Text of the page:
The Reading section consists of questions on 4 – 6 passages, each approximately 700 words in length. The passages are on academic topics; they are the kind of material that might be found in an undergraduate university textbook. Passages require understanding of rhetorical functions such as cause-effect, compare-contrast and argumentation. Students answer questions about main ideas, details, inferences, essential information, sentence insertion, vocabulary, rhetorical purpose and overall ideas. New types of questions in the test require filling out tables or completing summaries. Prior knowledge of the subject under discussion is not necessary to come to the correct answer.
The Listening Section
The Listening section consists of questions on six passages, each 3-5 minutes in length. These passages include two student conversations and four academic lectures or discussions. The conversations involve a student and either a professor or a campus service provider. The lectures are a self-contained portion of an academic lecture, which may involve student participation and does not assume specialized background knowledge in the subject area. Each conversation and lecture passage is heard only once. Test-takers may take notes while they listen and they may refer to their notes when they answer the questions. Each conversation is associated with five questions and each lecture with six. The questions are meant to measure the ability to understand main ideas, important details, implication, relationships between ideas, organization of information, speaker purpose and speaker attitude.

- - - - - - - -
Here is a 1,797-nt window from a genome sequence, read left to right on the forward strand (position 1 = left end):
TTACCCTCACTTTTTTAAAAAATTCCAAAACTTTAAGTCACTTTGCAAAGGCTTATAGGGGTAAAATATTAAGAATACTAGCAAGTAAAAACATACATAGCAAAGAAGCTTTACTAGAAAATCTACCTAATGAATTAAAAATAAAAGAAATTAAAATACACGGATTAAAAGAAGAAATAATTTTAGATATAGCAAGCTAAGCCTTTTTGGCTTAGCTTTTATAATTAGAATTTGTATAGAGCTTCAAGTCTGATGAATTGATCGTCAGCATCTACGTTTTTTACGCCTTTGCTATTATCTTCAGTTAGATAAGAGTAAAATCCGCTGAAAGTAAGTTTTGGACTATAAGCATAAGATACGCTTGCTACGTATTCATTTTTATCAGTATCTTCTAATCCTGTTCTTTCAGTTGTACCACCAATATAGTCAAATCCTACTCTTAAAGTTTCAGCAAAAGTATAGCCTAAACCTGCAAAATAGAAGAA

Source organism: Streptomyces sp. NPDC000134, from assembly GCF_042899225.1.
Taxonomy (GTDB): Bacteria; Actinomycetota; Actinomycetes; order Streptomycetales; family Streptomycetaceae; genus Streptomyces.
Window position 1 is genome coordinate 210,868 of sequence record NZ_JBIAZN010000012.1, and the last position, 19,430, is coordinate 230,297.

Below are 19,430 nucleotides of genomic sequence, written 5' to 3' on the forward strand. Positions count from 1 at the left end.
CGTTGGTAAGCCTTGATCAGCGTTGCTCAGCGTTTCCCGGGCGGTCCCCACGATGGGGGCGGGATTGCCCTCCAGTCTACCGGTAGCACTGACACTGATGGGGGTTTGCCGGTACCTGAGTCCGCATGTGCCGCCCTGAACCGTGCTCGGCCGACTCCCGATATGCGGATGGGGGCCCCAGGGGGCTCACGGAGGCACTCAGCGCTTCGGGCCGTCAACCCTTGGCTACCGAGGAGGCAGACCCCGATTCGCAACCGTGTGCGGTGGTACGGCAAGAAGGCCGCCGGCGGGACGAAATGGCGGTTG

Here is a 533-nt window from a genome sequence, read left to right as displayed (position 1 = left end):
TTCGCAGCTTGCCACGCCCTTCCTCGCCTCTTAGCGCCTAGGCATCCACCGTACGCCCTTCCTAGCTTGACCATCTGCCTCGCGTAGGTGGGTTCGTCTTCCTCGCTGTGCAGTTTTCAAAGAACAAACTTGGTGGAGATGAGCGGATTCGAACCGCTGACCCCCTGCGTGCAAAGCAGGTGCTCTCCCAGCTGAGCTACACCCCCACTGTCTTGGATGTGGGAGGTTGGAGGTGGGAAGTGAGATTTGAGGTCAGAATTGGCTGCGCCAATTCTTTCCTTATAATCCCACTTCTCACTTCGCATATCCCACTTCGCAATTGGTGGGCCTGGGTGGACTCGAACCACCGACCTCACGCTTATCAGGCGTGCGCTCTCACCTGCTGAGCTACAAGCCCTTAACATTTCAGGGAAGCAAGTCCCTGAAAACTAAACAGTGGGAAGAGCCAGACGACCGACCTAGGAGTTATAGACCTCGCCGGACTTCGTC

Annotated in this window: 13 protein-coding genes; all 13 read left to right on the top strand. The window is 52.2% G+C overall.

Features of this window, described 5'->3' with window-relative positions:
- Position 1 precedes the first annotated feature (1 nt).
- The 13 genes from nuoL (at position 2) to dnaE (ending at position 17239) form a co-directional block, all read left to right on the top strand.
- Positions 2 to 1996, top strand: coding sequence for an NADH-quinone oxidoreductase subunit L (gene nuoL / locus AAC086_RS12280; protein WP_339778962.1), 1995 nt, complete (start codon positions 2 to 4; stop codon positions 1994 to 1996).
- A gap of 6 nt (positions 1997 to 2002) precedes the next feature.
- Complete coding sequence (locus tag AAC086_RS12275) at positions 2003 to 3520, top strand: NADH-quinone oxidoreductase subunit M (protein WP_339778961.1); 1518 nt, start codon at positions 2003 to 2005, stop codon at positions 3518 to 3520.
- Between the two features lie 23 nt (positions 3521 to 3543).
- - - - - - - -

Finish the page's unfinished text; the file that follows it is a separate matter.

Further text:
The Speaking Section
The Speaking section consists of six tasks: two independent and four integrated. In the two independent tasks, test-takers answer opinion questions on familiar topics. They are evaluated on their ability to speak spontaneously and convey their ideas clearly and coherently. In two of the integrated tasks, test-takers read a short passage, listen to an academic course lecture or a conversation about campus life and answer a question by combining appropriate information from the text and the talk. In the two remaining integrated tasks, test-takers listen to an academic course lecture or a conversation about campus life and then respond to a question about what they heard. In the integrated tasks, test-takers are evaluated on their ability to appropriately synthesize and effectively convey information from the reading and listening material. Test-takers may take notes as they read and listen and may uses their notes to help prepare their responses. Test-takers are given short preparation time before they have to begin speaking. The responses are digitally recorded, sent to ETS’s Online Scoring Network (OSN), and evaluated by three to six raters.
The Writing Section